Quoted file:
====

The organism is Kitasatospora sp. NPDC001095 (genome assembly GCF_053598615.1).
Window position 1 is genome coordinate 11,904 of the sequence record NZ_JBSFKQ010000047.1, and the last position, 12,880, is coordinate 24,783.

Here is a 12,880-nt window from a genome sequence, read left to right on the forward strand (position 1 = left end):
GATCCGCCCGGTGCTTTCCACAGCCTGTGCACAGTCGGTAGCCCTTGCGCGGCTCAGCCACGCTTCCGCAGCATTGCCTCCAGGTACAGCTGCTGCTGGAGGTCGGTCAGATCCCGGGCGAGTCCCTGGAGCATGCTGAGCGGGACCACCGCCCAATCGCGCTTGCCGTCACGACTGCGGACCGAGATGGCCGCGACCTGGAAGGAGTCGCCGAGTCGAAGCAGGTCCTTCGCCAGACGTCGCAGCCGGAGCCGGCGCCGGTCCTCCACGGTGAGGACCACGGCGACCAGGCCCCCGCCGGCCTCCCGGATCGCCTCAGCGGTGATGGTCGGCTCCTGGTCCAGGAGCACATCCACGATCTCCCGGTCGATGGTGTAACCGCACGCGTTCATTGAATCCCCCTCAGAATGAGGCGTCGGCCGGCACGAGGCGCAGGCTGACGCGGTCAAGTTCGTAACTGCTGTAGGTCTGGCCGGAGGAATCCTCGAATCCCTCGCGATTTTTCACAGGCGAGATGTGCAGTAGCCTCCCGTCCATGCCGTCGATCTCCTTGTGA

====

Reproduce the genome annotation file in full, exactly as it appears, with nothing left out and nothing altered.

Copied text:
The organism is Kitasatospora sp. NPDC001095 (genome assembly GCF_053598615.1).
Window position 1 is genome coordinate 11,904 of the sequence record NZ_JBSFKQ010000047.1, and the last position, 12,880, is coordinate 24,783.

Here is a 12,880-nt window from a genome sequence, read left to right on the forward strand (position 1 = left end):
GATCCGCCCGGTGCTTTCCACAGCCTGTGCACAGTCGGTAGCCCTTGCGCGGCTCAGCCACGCTTCCGCAGCATTGCCTCCAGGTACAGCTGCTGCTGGAGGTCGGTCAGATCCCGGGCGAGTCCCTGGAGCATGCTGAGCGGGACCACCGCCCAATCGCGCTTGCCGTCACGACTGCGGACCGAGATGGCCGCGACCTGGAAGGAGTCGCCGAGTCGAAGCAGGTCCTTCGCCAGACGTCGCAGCCGGAGCCGGCGCCGGTCCTCCACGGTGAGGACCACGGCGACCAGGCCCCCGCCGGCCTCCCGGATCGCCTCAGCGGTGATGGTCGGCTCCTGGTCCAGGAGCACATCCACGATCTCCCGGTCGATGGTGTAACCGCACGCGTTCATTGAATCCCCCTCAGAATGAGGCGTCGGCCGGCACGAGGCGCAGGCTGACGCGGTCAAGTTCGTAACTGCTGTAGGTCTGGCCGGAGGAATCCTCGAATCCCTCGCGATTTTTCACAGGCGAGATGTGCAGTAGCCTCCCGTCCATGCCGTCGATCTCCTTGTGA